Characterization of Early-Time (Clean-Up) Performance for a Well With a Vertical Fracture Producing at Constant Pressure
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© 2017, Unconventional Resources Technology Conference (URTeC). An anomalous flowrate feature (often a "hump" or even a "spike") is characteristically observed at early-times during flowback performance in multi-fractured horizontal wells (MFHW) completed in ultra-low permeability (shale) reservoirs prior to the onset of a characteristic reservoir flow regime (i.e., linear or bilinear flow). The flowrate feature tends to occur in all fluid phases and this feature is thought to be attributed to the "clean-up" behavior following well stimulation and/or the phase behavior of the fluid as it flows along the well path. The guiding principle of this work is that this anomalous flowrate feature can be represented by decaying skin effects, a changing wellbore storage effect, or a combination of both decaying skin effects and changing wellbore storage effects. The goal of this work is to provide a proof-of-concept which considers the simplified case of a vertical well with a single vertical fracture to develop a series of time-dependent skin and wellbore storage models that can effectively be used to characterize the early-time flowrate behavior observed in practice. For this study, we forced a constant wellbore flowing pressure constraint, and while we recognize that this constraint is not truly met in practice, we believe that this approach can serve as a base model for diagnostics/interpretative analyses. Based on the work developed by Fair (1981) and Larsen and Kviljo (1990), our procedure is to couple a series of time-dependent wellbore storage and skin effect models with a set of "power law" reservoir flow models (i.e., linear flow, bilinear flow and a generalized power-law flow model). Specifically, we combine the time-dependent wellbore storage and skin effect models with the constant rate solution reservoir flow models, then apply the convolution integral to produce the constant pressure condition - all in the Laplace domain. In order to generate various scenarios of production performance, we use the Gaver-Wynn-Rho Algorithm implemented in Mathematica to numerically invert the Laplace domain solutions into the real time domain. A generalized workflow is provided to demonstrate the addition of time-dependent wellbore storage and skin effects to any prescribed reservoir model. Using the various wellbore storage and skin time-dependent models proposed in this work, we observe that each of these models, individually and in combination, provide behavior indicative of early-time flowrates observed in the field. In short, we demonstrate that each time-dependent model has unique characteristics, which could, in concept, allow for characterization of flow behavior in the fracture prior to the onset of an undistorted "reservoir" flow geometry (i.e., formation linear or bilinear flow).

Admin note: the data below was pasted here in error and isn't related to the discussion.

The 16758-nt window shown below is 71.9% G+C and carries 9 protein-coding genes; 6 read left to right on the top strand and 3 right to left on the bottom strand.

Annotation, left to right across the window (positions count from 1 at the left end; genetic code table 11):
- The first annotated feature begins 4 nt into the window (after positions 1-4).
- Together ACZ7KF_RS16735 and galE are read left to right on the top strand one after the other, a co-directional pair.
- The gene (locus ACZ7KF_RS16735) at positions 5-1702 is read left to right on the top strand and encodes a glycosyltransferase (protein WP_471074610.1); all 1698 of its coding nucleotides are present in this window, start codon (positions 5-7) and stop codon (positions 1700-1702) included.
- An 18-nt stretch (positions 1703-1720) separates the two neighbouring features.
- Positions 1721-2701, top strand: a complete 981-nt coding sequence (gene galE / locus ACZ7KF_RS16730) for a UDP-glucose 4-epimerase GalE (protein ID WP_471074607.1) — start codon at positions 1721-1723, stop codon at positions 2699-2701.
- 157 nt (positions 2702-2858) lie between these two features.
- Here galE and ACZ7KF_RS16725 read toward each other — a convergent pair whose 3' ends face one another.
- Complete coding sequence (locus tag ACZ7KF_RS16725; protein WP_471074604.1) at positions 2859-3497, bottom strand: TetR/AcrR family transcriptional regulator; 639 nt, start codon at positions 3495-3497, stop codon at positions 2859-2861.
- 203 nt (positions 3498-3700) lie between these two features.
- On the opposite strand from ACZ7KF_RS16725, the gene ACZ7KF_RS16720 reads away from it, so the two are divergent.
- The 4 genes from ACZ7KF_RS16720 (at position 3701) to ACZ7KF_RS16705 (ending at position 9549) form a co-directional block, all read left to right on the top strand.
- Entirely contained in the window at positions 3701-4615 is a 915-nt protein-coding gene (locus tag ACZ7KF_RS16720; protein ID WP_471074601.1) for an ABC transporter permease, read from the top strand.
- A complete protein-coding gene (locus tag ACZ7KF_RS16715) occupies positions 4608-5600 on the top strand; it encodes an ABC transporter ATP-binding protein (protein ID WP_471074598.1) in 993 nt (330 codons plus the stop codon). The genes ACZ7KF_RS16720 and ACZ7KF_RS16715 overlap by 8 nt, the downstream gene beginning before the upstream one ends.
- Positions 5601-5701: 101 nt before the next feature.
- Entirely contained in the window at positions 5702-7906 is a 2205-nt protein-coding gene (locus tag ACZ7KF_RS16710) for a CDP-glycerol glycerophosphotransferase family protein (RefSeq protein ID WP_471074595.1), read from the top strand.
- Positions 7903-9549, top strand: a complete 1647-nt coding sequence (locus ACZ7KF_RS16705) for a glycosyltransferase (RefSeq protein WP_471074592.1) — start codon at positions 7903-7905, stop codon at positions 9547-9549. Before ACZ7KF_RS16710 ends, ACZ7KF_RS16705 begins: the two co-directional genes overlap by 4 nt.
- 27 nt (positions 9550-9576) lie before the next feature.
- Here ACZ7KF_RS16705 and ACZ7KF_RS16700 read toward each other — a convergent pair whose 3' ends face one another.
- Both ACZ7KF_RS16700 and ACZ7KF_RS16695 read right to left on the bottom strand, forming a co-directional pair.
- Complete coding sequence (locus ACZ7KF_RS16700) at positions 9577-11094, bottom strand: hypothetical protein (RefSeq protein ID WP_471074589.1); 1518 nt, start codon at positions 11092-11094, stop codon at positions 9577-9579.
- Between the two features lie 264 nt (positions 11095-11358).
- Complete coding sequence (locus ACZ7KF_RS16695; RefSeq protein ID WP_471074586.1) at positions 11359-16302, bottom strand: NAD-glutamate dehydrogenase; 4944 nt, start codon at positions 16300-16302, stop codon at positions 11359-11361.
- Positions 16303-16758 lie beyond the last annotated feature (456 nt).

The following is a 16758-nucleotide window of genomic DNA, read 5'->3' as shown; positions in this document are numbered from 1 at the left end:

author list (cited authors)
Wiewiorowski, N., Valdes-Peres, A., & Blasingame, T.
complete list of authors
Wiewiorowski, Nicholas||Valdes-Peres, Alex||Blasingame, Tom